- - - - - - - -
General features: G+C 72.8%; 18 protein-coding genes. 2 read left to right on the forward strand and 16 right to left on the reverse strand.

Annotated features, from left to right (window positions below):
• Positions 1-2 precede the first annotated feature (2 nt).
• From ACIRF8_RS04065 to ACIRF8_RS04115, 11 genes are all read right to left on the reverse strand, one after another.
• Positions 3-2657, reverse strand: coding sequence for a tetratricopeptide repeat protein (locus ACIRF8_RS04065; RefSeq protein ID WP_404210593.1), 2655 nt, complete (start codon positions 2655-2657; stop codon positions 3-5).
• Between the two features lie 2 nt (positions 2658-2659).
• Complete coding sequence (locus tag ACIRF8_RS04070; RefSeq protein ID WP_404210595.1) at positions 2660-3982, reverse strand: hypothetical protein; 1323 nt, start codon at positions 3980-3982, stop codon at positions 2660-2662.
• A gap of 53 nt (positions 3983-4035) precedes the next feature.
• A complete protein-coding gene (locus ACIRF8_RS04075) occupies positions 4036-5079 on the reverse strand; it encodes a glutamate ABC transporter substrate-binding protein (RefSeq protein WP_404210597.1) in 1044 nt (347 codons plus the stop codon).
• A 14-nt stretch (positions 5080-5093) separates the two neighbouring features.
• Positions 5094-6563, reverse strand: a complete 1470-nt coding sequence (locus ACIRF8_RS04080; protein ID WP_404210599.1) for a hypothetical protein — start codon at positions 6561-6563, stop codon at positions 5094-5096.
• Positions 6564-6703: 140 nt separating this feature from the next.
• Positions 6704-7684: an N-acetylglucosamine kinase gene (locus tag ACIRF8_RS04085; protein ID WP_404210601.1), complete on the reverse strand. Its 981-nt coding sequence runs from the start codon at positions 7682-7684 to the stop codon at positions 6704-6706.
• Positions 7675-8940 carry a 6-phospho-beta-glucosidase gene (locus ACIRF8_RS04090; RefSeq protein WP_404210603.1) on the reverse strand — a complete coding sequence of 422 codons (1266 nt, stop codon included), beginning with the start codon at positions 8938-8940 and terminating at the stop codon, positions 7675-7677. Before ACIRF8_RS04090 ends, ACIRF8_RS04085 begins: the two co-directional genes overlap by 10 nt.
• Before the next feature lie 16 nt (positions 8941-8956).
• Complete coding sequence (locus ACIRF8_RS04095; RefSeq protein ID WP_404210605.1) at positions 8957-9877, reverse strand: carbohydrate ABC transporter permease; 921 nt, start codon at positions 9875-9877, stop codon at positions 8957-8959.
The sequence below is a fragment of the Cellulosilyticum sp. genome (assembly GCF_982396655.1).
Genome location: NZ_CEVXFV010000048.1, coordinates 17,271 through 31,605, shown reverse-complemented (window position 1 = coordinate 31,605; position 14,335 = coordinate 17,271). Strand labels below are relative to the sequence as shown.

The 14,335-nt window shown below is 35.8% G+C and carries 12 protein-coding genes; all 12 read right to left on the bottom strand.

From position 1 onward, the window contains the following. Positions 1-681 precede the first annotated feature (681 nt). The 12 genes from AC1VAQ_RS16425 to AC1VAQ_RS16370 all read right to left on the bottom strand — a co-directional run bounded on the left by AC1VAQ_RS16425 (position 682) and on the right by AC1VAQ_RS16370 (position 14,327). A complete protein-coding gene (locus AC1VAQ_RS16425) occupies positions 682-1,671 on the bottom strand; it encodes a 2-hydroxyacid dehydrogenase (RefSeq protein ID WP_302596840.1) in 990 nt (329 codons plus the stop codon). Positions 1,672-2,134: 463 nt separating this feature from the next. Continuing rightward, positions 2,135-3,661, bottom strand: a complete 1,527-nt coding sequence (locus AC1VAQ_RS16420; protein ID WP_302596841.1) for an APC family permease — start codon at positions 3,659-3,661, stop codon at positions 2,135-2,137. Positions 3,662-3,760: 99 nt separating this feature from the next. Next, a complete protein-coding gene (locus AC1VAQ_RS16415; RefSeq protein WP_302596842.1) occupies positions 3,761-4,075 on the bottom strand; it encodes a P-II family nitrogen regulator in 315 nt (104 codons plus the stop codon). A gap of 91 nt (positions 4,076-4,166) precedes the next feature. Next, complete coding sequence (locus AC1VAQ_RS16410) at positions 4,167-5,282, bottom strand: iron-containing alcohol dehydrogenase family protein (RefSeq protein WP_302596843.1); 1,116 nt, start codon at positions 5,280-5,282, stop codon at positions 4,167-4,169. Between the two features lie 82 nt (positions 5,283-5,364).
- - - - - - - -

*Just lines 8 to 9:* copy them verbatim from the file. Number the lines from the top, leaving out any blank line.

• A gap of 53 nt (positions 3983-4035) precedes the next feature.
• A complete protein-coding gene (locus ACIRF8_RS04075) occupies positions 4036-5079 on the reverse strand; it encodes a glutamate ABC transporter substrate-binding protein (RefSeq protein WP_404210597.1) in 1044 nt (347 codons plus the stop codon).